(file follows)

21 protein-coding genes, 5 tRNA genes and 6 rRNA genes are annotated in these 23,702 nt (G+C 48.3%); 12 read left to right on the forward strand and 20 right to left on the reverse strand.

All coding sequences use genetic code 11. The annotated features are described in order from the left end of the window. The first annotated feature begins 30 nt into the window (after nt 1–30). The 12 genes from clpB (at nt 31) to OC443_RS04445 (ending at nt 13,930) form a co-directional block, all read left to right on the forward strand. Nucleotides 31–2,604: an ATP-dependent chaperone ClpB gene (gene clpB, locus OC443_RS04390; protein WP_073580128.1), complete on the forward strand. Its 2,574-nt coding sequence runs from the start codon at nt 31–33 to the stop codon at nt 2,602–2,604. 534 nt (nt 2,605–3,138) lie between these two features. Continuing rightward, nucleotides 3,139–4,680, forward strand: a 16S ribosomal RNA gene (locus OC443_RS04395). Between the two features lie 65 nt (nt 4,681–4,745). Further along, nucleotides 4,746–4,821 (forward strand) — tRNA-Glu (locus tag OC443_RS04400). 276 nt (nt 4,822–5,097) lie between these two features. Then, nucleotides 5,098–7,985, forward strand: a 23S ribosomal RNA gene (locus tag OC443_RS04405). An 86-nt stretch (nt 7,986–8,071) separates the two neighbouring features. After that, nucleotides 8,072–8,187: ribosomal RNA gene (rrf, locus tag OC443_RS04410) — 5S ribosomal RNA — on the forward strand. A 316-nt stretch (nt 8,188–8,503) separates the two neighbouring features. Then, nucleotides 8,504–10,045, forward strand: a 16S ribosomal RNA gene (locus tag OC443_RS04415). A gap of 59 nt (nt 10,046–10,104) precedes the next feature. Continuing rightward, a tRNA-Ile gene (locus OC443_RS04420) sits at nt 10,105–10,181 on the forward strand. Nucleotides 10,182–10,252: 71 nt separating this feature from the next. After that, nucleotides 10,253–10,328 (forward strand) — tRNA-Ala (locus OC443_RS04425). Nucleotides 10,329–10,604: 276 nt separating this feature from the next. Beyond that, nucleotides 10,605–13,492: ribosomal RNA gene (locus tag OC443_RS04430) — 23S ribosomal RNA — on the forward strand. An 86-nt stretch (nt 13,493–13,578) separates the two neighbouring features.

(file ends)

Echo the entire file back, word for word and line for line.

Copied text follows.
21 protein-coding genes, 5 tRNA genes and 6 rRNA genes are annotated in these 23,702 nt (G+C 48.3%); 12 read left to right on the forward strand and 20 right to left on the reverse strand.

All coding sequences use genetic code 11. The annotated features are described in order from the left end of the window. The first annotated feature begins 30 nt into the window (after nt 1–30). The 12 genes from clpB (at nt 31) to OC443_RS04445 (ending at nt 13,930) form a co-directional block, all read left to right on the forward strand. Nucleotides 31–2,604: an ATP-dependent chaperone ClpB gene (gene clpB, locus OC443_RS04390; protein WP_073580128.1), complete on the forward strand. Its 2,574-nt coding sequence runs from the start codon at nt 31–33 to the stop codon at nt 2,602–2,604. 534 nt (nt 2,605–3,138) lie between these two features. Continuing rightward, nucleotides 3,139–4,680, forward strand: a 16S ribosomal RNA gene (locus OC443_RS04395). Between the two features lie 65 nt (nt 4,681–4,745). Further along, nucleotides 4,746–4,821 (forward strand) — tRNA-Glu (locus tag OC443_RS04400). 276 nt (nt 4,822–5,097) lie between these two features. Then, nucleotides 5,098–7,985, forward strand: a 23S ribosomal RNA gene (locus tag OC443_RS04405). An 86-nt stretch (nt 7,986–8,071) separates the two neighbouring features. After that, nucleotides 8,072–8,187: ribosomal RNA gene (rrf, locus tag OC443_RS04410) — 5S ribosomal RNA — on the forward strand. A 316-nt stretch (nt 8,188–8,503) separates the two neighbouring features. Then, nucleotides 8,504–10,045, forward strand: a 16S ribosomal RNA gene (locus tag OC443_RS04415). A gap of 59 nt (nt 10,046–10,104) precedes the next feature. Continuing rightward, a tRNA-Ile gene (locus OC443_RS04420) sits at nt 10,105–10,181 on the forward strand. Nucleotides 10,182–10,252: 71 nt separating this feature from the next. After that, nucleotides 10,253–10,328 (forward strand) — tRNA-Ala (locus OC443_RS04425). Nucleotides 10,329–10,604: 276 nt separating this feature from the next. Beyond that, nucleotides 10,605–13,492: ribosomal RNA gene (locus tag OC443_RS04430) — 23S ribosomal RNA — on the forward strand. An 86-nt stretch (nt 13,493–13,578) separates the two neighbouring features.